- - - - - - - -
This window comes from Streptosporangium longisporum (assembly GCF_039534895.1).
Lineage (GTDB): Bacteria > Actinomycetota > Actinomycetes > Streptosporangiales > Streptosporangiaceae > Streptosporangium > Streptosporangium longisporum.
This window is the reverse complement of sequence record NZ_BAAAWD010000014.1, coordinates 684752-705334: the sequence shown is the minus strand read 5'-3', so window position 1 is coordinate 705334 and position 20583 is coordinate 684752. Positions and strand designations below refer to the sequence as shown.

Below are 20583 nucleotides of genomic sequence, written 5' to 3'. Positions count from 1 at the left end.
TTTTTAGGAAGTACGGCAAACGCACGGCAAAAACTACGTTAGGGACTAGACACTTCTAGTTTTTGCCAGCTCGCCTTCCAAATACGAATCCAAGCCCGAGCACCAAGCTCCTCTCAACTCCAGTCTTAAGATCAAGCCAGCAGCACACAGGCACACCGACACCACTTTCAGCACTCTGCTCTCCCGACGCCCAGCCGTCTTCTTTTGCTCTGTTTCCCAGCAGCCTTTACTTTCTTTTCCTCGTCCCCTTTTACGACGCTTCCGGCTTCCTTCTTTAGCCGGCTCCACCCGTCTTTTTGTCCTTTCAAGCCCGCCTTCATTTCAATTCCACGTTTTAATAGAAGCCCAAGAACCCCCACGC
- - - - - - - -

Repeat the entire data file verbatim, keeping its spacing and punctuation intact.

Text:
This window comes from Streptosporangium longisporum (assembly GCF_039534895.1).
Lineage (GTDB): Bacteria > Actinomycetota > Actinomycetes > Streptosporangiales > Streptosporangiaceae > Streptosporangium > Streptosporangium longisporum.
This window is the reverse complement of sequence record NZ_BAAAWD010000014.1, coordinates 684752-705334: the sequence shown is the minus strand read 5'-3', so window position 1 is coordinate 705334 and position 20583 is coordinate 684752. Positions and strand designations below refer to the sequence as shown.

Below are 20583 nucleotides of genomic sequence, written 5' to 3'. Positions count from 1 at the left end.
TTTTTAGGAAGTACGGCAAACGCACGGCAAAAACTACGTTAGGGACTAGACACTTCTAGTTTTTGCCAGCTCGCCTTCCAAATACGAATCCAAGCCCGAGCACCAAGCTCCTCTCAACTCCAGTCTTAAGATCAAGCCAGCAGCACACAGGCACACCGACACCACTTTCAGCACTCTGCTCTCCCGACGCCCAGCCGTCTTCTTTTGCTCTGTTTCCCAGCAGCCTTTACTTTCTTTTCCTCGTCCCCTTTTACGACGCTTCCGGCTTCCTTCTTTAGCCGGCTCCACCCGTCTTTTTGTCCTTTCAAGCCCGCCTTCATTTCAATTCCACGTTTTAATAGAAGCCCAAGAACCCCCACGC